Urinary incontinence — the loss of bladder control — is a common and often embarrassing problem. The severity of urinary incontinence ranges from occasionally leaking urine when you cough or sneeze to having an urge to urinate that's so sudden and strong you don't get to a toilet in time.
If urinary incontinence affects your day-to-day activities, don't hesitate to see your doctor. In most cases, simple lifestyle changes or medical treatment can ease your discomfort or stop urinary incontinence.
Urinary incontinence is the inability to control the release of urine from your bladder. Some people experience occasional, minor leaks — or dribbles — of urine. Others wet their clothes frequently.
Types of urinary incontinence include:
When to see a doctor
Urinary incontinence isn't a disease, it's a symptom. It can be caused by everyday habits, underlying medical conditions or physical problems. A thorough evaluation by your doctor can help determine what's behind your incontinence.
Causes of temporary urinary incontinence
Easily treatable medical conditions also may be responsible for urinary incontinence.
Causes of persistent urinary incontinence
Female urinary system
Your bladder stores urine produced by your kidneys and expels it through a tube called the urethra. In women, the urethral opening is above the vagina. ...
Male urinary system
Your bladder stores urine produced by your kidneys and expels it through a tube called the urethra. In men, the urethral opening is at the tip of the penis. ...
These factors increase your risk of developing urinary incontinence:
Complications of chronic urinary incontinence include:
Preparing for your appointment
If you have urinary incontinence, you're likely to start by seeing your family doctor or a general practitioner. However, in some cases when you call to set up an appointment, you may be referred immediately to a urologist or a urogynecologist if you are a woman.
Because appointments can be brief, and because there's often a lot of ground to cover, it's a good idea to be well-prepared. Here's some information to help you get ready, and what to expect from your doctor.
What you can do
Your time with your doctor is limited, so preparing a list of questions ahead of time can help you make the most of your time together. List your questions from most important to least important in case time runs out. For urinary incontinence, some basic questions to ask your doctor include:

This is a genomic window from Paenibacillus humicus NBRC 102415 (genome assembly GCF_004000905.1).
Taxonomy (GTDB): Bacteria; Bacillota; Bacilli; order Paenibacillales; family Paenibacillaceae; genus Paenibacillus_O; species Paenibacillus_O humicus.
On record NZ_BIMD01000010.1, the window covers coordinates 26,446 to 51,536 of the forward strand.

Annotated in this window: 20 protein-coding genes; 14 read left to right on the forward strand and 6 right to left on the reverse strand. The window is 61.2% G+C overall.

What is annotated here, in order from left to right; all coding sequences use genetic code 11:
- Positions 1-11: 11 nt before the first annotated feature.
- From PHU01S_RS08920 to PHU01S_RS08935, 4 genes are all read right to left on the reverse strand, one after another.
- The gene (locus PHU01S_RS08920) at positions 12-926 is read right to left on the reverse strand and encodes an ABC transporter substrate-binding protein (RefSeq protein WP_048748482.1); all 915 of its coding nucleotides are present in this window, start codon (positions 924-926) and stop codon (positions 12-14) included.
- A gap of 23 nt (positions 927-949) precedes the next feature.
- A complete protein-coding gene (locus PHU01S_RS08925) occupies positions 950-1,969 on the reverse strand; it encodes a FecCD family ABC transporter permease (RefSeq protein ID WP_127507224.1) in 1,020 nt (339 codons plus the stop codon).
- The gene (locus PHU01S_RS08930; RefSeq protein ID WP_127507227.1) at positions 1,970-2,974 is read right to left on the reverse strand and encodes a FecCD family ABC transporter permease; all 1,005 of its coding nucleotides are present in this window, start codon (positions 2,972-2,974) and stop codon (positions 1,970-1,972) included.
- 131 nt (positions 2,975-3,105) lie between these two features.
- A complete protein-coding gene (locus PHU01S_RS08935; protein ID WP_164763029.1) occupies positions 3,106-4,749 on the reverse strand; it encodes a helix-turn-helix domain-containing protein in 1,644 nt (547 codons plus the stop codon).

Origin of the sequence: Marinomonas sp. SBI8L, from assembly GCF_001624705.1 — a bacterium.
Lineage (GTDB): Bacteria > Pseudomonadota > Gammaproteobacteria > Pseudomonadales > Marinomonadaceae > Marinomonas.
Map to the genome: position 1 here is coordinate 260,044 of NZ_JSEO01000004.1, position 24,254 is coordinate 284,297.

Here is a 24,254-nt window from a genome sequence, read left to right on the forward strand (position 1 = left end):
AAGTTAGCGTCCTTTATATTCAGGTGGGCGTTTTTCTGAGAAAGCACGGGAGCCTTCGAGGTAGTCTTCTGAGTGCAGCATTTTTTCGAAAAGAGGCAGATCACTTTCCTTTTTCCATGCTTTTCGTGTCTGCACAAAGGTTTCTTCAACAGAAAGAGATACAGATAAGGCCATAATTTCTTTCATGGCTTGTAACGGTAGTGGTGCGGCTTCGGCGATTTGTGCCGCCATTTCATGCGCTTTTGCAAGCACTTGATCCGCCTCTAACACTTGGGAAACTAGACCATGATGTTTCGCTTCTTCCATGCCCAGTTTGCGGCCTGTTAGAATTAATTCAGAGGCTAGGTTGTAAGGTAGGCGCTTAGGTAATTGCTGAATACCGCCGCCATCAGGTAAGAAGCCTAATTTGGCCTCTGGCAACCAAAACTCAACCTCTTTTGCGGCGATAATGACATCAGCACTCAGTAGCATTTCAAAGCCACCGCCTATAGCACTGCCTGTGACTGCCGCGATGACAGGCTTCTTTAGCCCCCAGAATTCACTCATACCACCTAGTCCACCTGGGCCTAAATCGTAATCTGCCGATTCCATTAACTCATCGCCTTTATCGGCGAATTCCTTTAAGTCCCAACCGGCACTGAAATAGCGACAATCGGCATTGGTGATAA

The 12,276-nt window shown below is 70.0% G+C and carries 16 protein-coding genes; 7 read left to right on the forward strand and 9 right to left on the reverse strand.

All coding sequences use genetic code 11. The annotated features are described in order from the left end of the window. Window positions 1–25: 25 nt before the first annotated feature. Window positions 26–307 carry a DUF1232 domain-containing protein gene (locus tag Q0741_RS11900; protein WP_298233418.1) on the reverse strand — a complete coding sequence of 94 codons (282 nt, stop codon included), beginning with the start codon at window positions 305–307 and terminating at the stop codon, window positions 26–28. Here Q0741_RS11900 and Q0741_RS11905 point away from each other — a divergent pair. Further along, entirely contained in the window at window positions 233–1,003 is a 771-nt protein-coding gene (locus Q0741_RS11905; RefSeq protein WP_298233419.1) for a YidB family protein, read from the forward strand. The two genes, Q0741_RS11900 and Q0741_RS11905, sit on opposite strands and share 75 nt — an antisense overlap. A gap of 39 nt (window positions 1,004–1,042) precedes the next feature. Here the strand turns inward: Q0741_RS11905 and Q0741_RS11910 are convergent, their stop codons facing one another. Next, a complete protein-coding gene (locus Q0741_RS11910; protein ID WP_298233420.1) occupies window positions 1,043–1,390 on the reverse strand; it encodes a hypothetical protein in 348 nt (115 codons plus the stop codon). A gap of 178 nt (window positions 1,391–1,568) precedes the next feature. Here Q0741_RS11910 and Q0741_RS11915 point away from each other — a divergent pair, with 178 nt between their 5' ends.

In addition to the questions that you've prepared to ask your doctor, don't hesitate to ask additional questions during your appointment.
What to expect from your doctor
Tests and diagnosis
Common tests and processes for urinary incontinence include:
Treatments and drugs
Treatment for urinary incontinence depends on the type of incontinence, the severity of your problem and the underlying cause. Your doctor will recommend the approaches best suited to your condition. A combination of treatments may be needed.
In most cases, your doctor will suggest the least invasive treatments first, so you'll try behavioral techniques and physical therapy first and move on to other options only if these techniques fail.
Some of the commonly used procedures include:
Absorbent pads and catheters
Pelvic floor muscles
Your pelvic floor muscles comprise several layers of muscle attached to the front, back and sides of your pelvic bone. These muscles help control urination. ...
Sacral nerve stimulation
During sacral nerve stimulation, a surgically implanted device delivers electrical impulses to the nerves (sacral nerves) that regulate bladder activity. The unit is placed beneath the skin of the ...
A sling is a piece of human or animal tissue or a synthetic tape that a surgeon places to support the bladder neck and urethra. Two sling techniques are shown — the retropubic and ...
Bladder neck suspension
Bladder neck suspension surgery adds support to the bladder neck and urethra, reducing the risk of stress incontinence. The Burch procedure involves placing sutures in vaginal tissue near the neck of ...
Lifestyle and home remedies
Protecting your skin
Making the toilet more convenient
If you have functional incontinence, possible changes may include:
There are no alternative medicine therapies that have been proven to cure urinary incontinence. Some treatments, such as hypnotherapy, magnetic stimulation and reflexology, have been tried, but there is no definitive evidence that any of these therapies can help reduce symptoms. One therapy that has shown some promise in reducing the symptoms of urinary incontinence is acupuncture. However, more research is needed before it can be recommended as a treatment.
Coping and support
If you're embarrassed about having a bladder control problem, you may try to cope on your own — wearing absorbent pads, carrying extra clothes, avoiding going out. You may even cut back on drinking liquids — and risk dehydration — to avoid wetting episodes.
But there are better ways to manage urinary incontinence, and effective treatments are available. That's why it's important to see your doctor and ask about treatment. You'll be on your way to regaining an active and confident life — and control of your bladder.
Urinary incontinence is not always preventable. However, you may be able to decrease your risk of incontinence with these steps:
Last Updated: 2011-06-25
© 1998-2013 Mayo Foundation for Medical Education and Research (MFMER). All rights reserved. A single copy of these materials may be reprinted for noncommercial personal use only. "Mayo," "Mayo Clinic," "MayoClinic.com," "Mayo Clinic Health Information," "Reliable information for a healthier life" and the triple-shield Mayo logo are trademarks of Mayo Foundation for Medical Education and Research.
Terms and conditions of use